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¡Oye! Group

Stories of Impact

A group of people playing music on an outdoor stage in Brooklyn.
¡Oye! Group's Summer Arts Festival. Courtesy of ¡Oye! Group.

When  Modesto ‘Flako’ Jimenez hosted a party to celebrate the launch of his debut poetry collection in 2012, his worlds collided for the first time: His longtime, Brooklyn-born friends from Bushwick were mingling with his college classmates, who were just moving into the area. As tensions around race and gentrification stirred, Jimenez knew that these “human connection problems” wouldn’t be fixed at any one party. But he was determined to address them through his art – the reason why they had all gathered together in the first place.

“It gave me [the idea for] the first festival, which was Oye Avant Garde,” Jimenez recalled. Artists, rappers, and actors from all walks of life – who wouldn’t necessarily give themselves those titles – showcased their talents in an eclectic, diverse collaborative space. Before long, one festival gave way to three more, and Jimenez realized that he was onto something. In 2013, the nonprofit Brooklyn Gypsy was formed, later renaming itself as ¡Oye! Group.

[Because of Brooklyn Org's support], we can actually start planting really good roots at each program and get more into relationship building. We can breathe. Modesto 'Flako' Jimenez, Founder & Artistic Director

Whether it’s teaching people the basics of theater directing and staging, or helping them roll out full-on productions like the historical and deeply personal cab theater play Taxilandia, ¡Oye! Group has cemented itself as a Brooklyn arts institution with community at its heart.

Its popular “Shake on the Block” workshop breaks down barriers to arts access. Hosted in Brooklyn public schools and upstate juvenile detention centers since 2015, these classes help young people interpret Shakespeare’s words and adapt them into modern English, slang, and even their own cultures. “I love letting people adapt [Shakespeare] for their cultures and then own it so much that they make it their own version,” Jimenez explained, who now has the title of Artistic Director at ¡Oye! Group.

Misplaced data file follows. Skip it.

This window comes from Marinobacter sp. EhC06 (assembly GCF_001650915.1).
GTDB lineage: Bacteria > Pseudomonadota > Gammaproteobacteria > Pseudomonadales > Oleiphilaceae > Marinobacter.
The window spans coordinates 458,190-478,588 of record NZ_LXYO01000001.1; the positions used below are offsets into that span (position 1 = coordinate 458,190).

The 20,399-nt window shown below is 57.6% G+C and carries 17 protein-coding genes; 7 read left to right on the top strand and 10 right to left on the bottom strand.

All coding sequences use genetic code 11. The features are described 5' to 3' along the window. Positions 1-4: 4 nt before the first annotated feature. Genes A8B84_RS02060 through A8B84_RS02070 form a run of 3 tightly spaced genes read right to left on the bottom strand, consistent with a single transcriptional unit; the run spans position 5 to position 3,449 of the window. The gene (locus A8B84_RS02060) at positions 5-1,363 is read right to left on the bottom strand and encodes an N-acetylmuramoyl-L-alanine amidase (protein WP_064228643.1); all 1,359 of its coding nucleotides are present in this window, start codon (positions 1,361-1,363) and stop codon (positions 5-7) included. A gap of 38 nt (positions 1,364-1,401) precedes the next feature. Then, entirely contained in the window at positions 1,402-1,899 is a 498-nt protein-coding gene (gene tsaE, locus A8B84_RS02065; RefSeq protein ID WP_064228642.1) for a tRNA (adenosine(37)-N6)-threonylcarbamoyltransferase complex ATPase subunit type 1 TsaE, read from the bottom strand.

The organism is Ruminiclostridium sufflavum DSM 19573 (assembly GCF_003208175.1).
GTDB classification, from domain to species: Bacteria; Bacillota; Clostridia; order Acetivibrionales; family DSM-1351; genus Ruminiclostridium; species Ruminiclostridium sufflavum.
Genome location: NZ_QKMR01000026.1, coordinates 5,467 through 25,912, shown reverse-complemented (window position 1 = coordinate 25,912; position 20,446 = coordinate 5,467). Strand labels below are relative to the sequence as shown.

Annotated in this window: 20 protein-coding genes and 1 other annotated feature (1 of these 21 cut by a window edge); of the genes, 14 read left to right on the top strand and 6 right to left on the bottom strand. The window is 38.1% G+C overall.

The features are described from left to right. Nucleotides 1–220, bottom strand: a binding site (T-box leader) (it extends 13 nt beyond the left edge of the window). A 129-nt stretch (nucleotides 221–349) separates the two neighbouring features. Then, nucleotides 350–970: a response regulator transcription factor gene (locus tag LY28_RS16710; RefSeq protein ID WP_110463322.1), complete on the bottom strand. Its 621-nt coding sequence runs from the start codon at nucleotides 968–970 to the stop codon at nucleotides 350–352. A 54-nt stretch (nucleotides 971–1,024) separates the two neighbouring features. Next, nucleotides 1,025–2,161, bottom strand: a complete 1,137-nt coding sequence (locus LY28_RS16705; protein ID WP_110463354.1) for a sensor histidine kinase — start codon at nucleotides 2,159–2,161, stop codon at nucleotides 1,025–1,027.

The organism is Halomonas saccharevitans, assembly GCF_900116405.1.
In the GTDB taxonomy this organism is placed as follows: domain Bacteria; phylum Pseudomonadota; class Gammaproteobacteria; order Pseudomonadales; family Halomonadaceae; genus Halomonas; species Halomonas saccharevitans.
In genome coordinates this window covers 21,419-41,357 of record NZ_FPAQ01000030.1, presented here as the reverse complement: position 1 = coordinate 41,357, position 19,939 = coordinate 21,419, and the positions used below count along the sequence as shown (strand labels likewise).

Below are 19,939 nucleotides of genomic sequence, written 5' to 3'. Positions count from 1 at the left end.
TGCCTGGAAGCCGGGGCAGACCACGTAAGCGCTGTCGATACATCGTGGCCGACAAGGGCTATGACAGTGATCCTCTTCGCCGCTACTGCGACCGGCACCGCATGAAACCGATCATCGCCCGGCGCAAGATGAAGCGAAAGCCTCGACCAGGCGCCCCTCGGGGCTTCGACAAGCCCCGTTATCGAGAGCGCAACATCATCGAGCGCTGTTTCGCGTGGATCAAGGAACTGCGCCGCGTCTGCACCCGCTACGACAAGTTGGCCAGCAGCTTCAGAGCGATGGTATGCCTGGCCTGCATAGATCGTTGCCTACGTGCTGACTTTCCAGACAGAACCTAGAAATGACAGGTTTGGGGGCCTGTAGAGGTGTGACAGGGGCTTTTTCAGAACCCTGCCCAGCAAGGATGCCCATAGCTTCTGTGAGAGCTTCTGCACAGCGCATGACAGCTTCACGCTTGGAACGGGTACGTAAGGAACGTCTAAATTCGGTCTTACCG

A group of students standing on stage and holding up signs.

Unlike many organizations who saw a loss in programming during the COVID-19 pandemic, ¡Oye! Group’s offerings grew: in addition to being on the frontlines of providing food and other supplies alongside the Abrons Arts Center and Bushwick Ayuda Mutual, ¡Oye! Group began to engage children in lockdown providing coloring books, iPad access, and hands-on crafts.

“That became a really nice place online for people to let the kids work and for the parents to have a moment of peace for themselves,” Jimenez recalled. The model of engaging young people also inspired ¡Oye! Group’s programming for older adults, featuring a coloring book called Mercedes’ Healing Room – inspired by Jimenez’s grandmother who suffered from dementia – and an opportunity for older adults to experience Mercedes’ house through museum-style walkthroughs.

People wearing tiger masks and costumes at a summer festival.

These days, ¡Oye! Group is in another moment of growth – one that Jimenez says wouldn’t be possible without Brooklyn Org’s unrestricted, multi-year support. “We know that we got that [money] for three years. So we don’t need to go hunting for project-based funding,” Jimenez said. “We can actually start planting really good roots at each program and get more into relationship building. We can breathe.” Part of this infrastructure work is hiring ¡Oye! Group’s first-ever executive director and full-time educational instructors.

As ¡Oye! Group invests further in its longevity, Jimenez is determined to acquire a physical building for the organization: “My mission is to create a hybrid space, to have a building like BAM that has the love and community connection of [the nonprofit] El Puente in a well funded facility.”

A group of older adults posing on the steps of a house. One person is holding up a large blue and pink flag that says Oye Mercedes Healing Room Gallery.
A group of older adults visits Mercedes’ house. Courtesy of ¡Oye! Group.

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